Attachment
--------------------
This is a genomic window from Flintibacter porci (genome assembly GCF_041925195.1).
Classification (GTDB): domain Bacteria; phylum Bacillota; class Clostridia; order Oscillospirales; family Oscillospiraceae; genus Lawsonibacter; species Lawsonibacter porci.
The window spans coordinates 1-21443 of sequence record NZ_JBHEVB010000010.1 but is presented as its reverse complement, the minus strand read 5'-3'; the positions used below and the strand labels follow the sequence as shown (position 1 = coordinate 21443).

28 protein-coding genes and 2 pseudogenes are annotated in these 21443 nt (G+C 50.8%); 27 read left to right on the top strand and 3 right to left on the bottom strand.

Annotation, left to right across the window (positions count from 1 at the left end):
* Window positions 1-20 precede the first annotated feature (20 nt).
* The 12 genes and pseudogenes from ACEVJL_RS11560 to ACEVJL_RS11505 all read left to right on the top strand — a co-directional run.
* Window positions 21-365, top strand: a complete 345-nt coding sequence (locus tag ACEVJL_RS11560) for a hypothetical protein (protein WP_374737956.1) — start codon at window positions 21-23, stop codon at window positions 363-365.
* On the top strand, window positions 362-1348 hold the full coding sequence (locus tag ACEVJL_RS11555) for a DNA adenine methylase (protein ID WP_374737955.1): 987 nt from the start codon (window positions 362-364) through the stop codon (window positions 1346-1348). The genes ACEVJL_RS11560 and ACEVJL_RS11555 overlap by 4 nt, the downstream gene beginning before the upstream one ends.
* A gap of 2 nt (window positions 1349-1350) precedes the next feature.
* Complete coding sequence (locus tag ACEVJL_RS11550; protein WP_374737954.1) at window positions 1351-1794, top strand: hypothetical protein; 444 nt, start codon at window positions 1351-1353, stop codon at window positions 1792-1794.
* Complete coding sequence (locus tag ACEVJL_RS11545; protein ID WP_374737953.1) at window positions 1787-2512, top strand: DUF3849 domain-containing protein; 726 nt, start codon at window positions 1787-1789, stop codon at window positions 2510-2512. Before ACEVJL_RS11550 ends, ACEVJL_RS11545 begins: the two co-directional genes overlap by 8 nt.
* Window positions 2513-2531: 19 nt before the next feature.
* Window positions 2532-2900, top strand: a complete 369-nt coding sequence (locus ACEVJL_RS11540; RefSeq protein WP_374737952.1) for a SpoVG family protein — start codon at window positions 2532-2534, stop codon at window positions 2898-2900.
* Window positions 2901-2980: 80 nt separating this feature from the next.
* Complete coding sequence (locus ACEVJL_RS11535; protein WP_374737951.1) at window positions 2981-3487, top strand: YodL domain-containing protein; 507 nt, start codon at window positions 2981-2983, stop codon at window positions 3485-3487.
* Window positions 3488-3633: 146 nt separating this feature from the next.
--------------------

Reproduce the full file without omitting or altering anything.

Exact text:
This is a genomic window from Flintibacter porci (genome assembly GCF_041925195.1).
Classification (GTDB): domain Bacteria; phylum Bacillota; class Clostridia; order Oscillospirales; family Oscillospiraceae; genus Lawsonibacter; species Lawsonibacter porci.
The window spans coordinates 1-21443 of sequence record NZ_JBHEVB010000010.1 but is presented as its reverse complement, the minus strand read 5'-3'; the positions used below and the strand labels follow the sequence as shown (position 1 = coordinate 21443).

28 protein-coding genes and 2 pseudogenes are annotated in these 21443 nt (G+C 50.8%); 27 read left to right on the top strand and 3 right to left on the bottom strand.

Annotation, left to right across the window (positions count from 1 at the left end):
* Window positions 1-20 precede the first annotated feature (20 nt).
* The 12 genes and pseudogenes from ACEVJL_RS11560 to ACEVJL_RS11505 all read left to right on the top strand — a co-directional run.
* Window positions 21-365, top strand: a complete 345-nt coding sequence (locus tag ACEVJL_RS11560) for a hypothetical protein (protein WP_374737956.1) — start codon at window positions 21-23, stop codon at window positions 363-365.
* On the top strand, window positions 362-1348 hold the full coding sequence (locus tag ACEVJL_RS11555) for a DNA adenine methylase (protein ID WP_374737955.1): 987 nt from the start codon (window positions 362-364) through the stop codon (window positions 1346-1348). The genes ACEVJL_RS11560 and ACEVJL_RS11555 overlap by 4 nt, the downstream gene beginning before the upstream one ends.
* A gap of 2 nt (window positions 1349-1350) precedes the next feature.
* Complete coding sequence (locus tag ACEVJL_RS11550; protein WP_374737954.1) at window positions 1351-1794, top strand: hypothetical protein; 444 nt, start codon at window positions 1351-1353, stop codon at window positions 1792-1794.
* Complete coding sequence (locus tag ACEVJL_RS11545; protein ID WP_374737953.1) at window positions 1787-2512, top strand: DUF3849 domain-containing protein; 726 nt, start codon at window positions 1787-1789, stop codon at window positions 2510-2512. Before ACEVJL_RS11550 ends, ACEVJL_RS11545 begins: the two co-directional genes overlap by 8 nt.
* Window positions 2513-2531: 19 nt before the next feature.
* Window positions 2532-2900, top strand: a complete 369-nt coding sequence (locus ACEVJL_RS11540; RefSeq protein WP_374737952.1) for a SpoVG family protein — start codon at window positions 2532-2534, stop codon at window positions 2898-2900.
* Window positions 2901-2980: 80 nt separating this feature from the next.
* Complete coding sequence (locus ACEVJL_RS11535; protein WP_374737951.1) at window positions 2981-3487, top strand: YodL domain-containing protein; 507 nt, start codon at window positions 2981-2983, stop codon at window positions 3485-3487.
* Window positions 3488-3633: 146 nt separating this feature from the next.